Your Child Does Not Have Bipolar Disorder took me a long time to read; however, it was worth it. It is written in an academic style and geared towards professionals and lay people that have an intense interest in pediatric bipolar disorder.
Dr. Kaplan is very thorough with his evidence of studies as he presents his argument against childhood bipolar disorder. He does not leave anything out of his opinions and professionally presents the reasons why diagnosis of this disorder greatly expanded in the last two decades. He effectively presents an alternative diagnosis, gives specific examples, and suggests treatment for them. He also suggests why some parents do not want to treat ADHD with pharmaceuticals and how this affects their children. He describes the similar symptoms of different diagnoses and conditions and gives examples of his own specific treatments for each in the ending chapters.
Dr. Kaplan's credentials, professor of psychiatry at Penn State College of Medicine, has board certification in child and adolescent psychiatry, allowing him to challenge popular views of pediatric bipolar disorder and guide parents to understand diagnoses of mood disorders and aggressive behaviors. Many parents, teachers, and therapists seem to want a quick, catchall group with which to categorize children with antisocial behaviors, and Dr. Kaplan explains the effect this has on untreated or wrongly diagnosed children. He challenges leading mental health therapists and backs his evidence with a convincing presentation of facts and figures that are given to the public. Your Child Does Not Have Bipolar Disorder informed me about other mental health conditions in addition to bipolar disorder, specifically, oppositional defiant disorder, attention deficit hyperactivity disorder, and adult bipolar disorder. This is an excellent learning book. Dr. Kaplan also explains how these conditions are defined and explained in the DSM-IV. He says that many studies group children and adolescents together; this affects statistics that the public sees.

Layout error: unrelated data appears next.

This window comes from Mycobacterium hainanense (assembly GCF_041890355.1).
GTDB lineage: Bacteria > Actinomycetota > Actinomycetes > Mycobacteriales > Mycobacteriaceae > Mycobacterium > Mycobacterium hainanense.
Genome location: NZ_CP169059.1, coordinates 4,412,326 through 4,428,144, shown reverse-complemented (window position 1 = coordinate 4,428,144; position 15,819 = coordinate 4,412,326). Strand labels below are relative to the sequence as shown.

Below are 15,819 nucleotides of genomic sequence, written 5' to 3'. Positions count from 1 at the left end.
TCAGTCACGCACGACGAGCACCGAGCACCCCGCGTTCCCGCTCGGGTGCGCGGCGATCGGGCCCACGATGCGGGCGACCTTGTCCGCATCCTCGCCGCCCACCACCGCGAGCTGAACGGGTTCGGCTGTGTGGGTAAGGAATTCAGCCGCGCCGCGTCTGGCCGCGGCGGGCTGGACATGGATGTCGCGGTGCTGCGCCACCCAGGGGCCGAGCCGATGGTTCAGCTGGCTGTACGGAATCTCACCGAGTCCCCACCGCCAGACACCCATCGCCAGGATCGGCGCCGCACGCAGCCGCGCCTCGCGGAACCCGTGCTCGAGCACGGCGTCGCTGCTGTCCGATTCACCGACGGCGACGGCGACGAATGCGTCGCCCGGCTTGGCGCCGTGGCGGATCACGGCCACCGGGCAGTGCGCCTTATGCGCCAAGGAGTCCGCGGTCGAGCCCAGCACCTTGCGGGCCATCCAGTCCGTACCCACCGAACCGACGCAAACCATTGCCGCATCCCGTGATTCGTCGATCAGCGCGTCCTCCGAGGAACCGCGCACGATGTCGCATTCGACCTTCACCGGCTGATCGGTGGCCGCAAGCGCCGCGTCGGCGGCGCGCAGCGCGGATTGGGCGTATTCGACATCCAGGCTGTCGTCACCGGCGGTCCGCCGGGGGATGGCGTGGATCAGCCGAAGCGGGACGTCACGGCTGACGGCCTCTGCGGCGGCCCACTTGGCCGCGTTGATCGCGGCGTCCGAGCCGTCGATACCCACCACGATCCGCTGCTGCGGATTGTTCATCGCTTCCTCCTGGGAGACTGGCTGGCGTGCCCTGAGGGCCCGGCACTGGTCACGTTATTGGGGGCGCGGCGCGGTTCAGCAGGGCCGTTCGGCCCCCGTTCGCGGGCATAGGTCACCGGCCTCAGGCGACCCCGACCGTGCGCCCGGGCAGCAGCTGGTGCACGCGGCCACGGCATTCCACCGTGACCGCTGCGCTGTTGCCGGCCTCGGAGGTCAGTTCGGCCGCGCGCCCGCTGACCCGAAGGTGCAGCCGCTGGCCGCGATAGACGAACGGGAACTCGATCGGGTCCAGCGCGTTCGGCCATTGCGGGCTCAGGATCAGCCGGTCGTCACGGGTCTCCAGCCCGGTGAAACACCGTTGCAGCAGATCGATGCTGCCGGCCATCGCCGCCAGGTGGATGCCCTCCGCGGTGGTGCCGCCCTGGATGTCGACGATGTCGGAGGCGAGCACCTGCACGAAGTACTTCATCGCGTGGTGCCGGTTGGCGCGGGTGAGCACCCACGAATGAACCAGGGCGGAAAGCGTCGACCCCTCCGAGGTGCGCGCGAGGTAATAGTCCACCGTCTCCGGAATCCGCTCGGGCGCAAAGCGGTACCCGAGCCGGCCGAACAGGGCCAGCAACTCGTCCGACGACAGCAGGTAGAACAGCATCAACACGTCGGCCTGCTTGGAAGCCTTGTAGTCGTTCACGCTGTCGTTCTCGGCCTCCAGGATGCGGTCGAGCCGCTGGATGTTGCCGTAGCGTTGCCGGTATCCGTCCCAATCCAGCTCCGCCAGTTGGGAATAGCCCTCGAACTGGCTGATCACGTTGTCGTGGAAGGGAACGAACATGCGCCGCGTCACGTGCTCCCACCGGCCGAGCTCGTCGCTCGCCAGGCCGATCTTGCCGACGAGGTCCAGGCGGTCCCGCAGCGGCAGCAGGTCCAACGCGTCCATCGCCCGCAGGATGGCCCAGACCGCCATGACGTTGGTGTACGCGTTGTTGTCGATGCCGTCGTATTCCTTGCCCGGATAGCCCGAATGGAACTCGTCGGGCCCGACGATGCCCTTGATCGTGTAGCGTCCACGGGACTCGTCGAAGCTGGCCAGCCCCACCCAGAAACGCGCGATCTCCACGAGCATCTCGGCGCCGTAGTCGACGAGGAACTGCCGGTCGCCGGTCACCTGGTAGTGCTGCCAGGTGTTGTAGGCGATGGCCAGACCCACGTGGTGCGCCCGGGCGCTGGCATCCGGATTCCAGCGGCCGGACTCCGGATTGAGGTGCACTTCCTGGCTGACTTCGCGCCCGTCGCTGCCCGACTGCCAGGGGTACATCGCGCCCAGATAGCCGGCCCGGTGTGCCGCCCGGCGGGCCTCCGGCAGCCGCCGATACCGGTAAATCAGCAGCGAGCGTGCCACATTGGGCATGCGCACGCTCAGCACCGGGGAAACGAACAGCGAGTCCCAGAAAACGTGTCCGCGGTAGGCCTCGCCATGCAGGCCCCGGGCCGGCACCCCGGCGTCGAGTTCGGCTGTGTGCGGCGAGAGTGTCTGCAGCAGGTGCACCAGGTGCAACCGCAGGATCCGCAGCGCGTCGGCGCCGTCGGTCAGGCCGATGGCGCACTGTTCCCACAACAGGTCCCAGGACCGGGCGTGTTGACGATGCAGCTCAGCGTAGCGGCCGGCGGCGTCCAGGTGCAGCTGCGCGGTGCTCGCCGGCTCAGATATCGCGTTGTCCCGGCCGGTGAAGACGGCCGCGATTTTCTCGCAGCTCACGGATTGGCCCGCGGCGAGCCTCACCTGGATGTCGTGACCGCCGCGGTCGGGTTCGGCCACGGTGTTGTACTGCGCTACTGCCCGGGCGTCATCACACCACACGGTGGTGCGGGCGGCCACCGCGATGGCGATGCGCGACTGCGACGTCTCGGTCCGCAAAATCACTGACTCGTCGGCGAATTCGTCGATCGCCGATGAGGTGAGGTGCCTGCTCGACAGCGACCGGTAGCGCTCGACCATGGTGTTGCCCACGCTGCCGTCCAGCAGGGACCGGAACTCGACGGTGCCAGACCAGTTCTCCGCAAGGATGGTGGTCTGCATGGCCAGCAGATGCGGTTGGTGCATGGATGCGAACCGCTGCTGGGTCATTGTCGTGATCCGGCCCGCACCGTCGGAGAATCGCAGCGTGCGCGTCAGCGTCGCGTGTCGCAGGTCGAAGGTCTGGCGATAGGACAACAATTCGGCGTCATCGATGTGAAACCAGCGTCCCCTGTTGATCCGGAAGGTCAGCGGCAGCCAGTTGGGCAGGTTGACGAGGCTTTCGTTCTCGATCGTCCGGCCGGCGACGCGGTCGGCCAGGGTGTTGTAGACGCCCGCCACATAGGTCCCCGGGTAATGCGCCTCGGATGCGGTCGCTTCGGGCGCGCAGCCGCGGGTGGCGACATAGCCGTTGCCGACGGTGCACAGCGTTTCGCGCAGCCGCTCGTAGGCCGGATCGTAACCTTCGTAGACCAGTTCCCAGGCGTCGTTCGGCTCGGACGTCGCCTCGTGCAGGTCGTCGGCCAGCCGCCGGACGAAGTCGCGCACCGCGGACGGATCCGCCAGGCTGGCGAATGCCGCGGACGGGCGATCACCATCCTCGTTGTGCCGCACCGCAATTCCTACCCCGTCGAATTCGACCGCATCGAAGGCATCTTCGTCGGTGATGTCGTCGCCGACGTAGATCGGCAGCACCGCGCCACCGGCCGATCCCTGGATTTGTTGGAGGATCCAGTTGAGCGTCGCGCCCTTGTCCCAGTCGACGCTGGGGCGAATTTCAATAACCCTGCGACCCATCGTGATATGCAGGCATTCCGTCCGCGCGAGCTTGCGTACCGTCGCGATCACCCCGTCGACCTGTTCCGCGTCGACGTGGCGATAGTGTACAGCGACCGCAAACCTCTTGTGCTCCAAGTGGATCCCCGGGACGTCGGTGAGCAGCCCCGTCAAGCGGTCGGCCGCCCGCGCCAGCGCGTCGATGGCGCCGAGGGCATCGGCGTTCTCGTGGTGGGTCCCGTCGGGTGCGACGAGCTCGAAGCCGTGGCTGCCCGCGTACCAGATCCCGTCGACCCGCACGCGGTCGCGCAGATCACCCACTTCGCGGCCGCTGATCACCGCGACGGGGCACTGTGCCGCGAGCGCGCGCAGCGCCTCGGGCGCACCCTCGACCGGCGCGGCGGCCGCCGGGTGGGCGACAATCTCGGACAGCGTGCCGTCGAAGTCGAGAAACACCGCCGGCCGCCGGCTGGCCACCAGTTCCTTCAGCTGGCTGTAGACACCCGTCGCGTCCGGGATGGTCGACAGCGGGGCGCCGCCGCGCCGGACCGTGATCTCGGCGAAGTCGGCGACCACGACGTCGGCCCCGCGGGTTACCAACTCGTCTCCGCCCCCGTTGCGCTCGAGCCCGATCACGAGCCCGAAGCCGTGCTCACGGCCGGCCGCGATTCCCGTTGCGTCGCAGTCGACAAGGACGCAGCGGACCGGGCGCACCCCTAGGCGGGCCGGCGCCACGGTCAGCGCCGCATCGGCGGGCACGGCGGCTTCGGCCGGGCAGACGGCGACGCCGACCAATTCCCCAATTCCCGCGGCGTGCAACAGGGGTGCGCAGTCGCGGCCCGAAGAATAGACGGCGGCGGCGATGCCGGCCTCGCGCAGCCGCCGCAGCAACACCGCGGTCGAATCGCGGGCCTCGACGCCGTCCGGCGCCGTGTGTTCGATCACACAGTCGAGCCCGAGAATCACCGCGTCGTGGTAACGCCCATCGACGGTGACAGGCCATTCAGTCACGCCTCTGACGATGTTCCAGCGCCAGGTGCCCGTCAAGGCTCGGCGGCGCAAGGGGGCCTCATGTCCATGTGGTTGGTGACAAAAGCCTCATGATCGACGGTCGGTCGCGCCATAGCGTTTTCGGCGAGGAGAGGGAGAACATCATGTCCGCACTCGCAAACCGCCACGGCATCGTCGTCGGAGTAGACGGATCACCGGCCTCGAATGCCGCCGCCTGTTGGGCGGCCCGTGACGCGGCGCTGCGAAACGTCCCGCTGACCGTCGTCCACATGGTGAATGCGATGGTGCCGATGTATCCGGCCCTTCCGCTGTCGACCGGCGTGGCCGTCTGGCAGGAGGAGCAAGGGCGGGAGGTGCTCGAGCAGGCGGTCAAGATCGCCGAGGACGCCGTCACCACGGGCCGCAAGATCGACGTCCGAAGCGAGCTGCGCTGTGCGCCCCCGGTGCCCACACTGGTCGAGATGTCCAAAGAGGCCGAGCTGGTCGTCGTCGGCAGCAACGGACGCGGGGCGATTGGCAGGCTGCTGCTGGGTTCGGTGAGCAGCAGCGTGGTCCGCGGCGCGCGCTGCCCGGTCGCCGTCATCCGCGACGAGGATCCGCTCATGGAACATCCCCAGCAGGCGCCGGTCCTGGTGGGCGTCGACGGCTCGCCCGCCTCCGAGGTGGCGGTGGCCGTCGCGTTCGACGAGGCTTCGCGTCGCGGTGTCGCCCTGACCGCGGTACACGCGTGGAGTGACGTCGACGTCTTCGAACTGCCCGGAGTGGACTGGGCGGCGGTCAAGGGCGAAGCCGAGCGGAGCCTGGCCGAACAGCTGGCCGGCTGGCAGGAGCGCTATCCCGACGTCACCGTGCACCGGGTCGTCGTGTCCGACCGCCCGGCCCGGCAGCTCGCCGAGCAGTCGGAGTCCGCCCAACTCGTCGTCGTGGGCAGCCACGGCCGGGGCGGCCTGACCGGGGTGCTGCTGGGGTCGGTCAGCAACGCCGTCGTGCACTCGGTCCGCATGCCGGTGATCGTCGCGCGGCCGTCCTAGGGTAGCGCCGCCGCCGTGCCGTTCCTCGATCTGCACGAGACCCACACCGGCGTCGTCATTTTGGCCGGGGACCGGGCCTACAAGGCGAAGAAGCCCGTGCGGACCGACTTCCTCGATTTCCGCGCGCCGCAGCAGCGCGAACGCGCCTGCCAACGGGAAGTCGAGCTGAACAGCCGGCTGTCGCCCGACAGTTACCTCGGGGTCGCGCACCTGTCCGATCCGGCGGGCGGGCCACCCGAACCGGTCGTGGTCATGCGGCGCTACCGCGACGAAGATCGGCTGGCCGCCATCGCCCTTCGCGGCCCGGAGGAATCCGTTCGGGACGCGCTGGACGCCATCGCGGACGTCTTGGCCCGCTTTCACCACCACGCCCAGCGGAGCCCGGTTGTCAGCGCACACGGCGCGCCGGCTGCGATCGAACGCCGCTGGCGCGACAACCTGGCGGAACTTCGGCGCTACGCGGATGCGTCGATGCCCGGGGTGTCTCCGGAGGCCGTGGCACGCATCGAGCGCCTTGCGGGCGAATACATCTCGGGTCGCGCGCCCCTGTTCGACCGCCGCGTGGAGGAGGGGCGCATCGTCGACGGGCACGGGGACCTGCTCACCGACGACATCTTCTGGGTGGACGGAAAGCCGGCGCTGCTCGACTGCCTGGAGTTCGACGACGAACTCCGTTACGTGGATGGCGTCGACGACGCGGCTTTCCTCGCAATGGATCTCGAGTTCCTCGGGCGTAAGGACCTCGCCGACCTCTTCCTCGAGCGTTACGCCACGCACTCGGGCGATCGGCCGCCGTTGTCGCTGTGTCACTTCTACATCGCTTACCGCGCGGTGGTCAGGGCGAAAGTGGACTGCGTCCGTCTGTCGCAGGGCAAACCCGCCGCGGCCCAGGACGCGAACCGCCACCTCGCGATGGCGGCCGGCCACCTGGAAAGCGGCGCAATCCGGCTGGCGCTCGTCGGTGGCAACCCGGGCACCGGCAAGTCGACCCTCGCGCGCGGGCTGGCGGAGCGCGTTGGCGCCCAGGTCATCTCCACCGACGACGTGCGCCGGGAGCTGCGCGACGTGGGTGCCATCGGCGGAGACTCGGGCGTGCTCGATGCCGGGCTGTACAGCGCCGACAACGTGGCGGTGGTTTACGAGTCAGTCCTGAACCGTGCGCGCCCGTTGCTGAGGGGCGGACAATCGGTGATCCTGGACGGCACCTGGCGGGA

Chapter one describes adult bipolar disorder and the DSM System of diagnostics. Chapter two describes pediatric bipolar disorder in depth and explains the difference between it and the two conditions it is most commonly confused with, ADHD and ODD. Chapter three reviews studies and causes of pediatric bipolar disorder that support Dr. Kaplan's assertion that bipolar disorder is not present in children under 12 years of age. Chapter four explains the how cultures influence shape mental illness, how the media and professionals have supported the diagnosis of pediatric bipolar disorder, and the consequences of misdiagnosis on children. Chapter five introduces child and adolescent depression, its symptoms, and coexistence with other disorders, while chapter six acknowledges the existence of adolescent bipolar disorder along with its misdiagnosis.
Part two of the book discusses the merits of three medications for bipolar disorder, slanted clinical trials, and how they contribute to public misinformation and diagnostic errors. Dr. Kaplan discusses stimulant medications used to treat ADHD, the Multimodal Treatment of ADHD study undertaken in the later 1990s, and its findings. I understood that he felt that ADHD was the main condition that is mistaken for pediatric bipolar disorder. Dr. Kaplan is very much in favor of treating ADHD with stimulants because of the improvement in behavior and life circumstances that children enjoy with a correct diagnosis and treatment.
Dr. Kaplan ended the book with, what I thought, was the best part: treatment advice for parents. This came from his own practice and included thoughts on stimulant and antipsychotic medications. He outlines the four stages of his Family Based Behavior Modification Program for Oppositional Children and explains family dynamic considerations and the therapist's role in supportive family therapy.
I was fortunate to be able to review of free copy of the book; thank the author for allowing me to review it.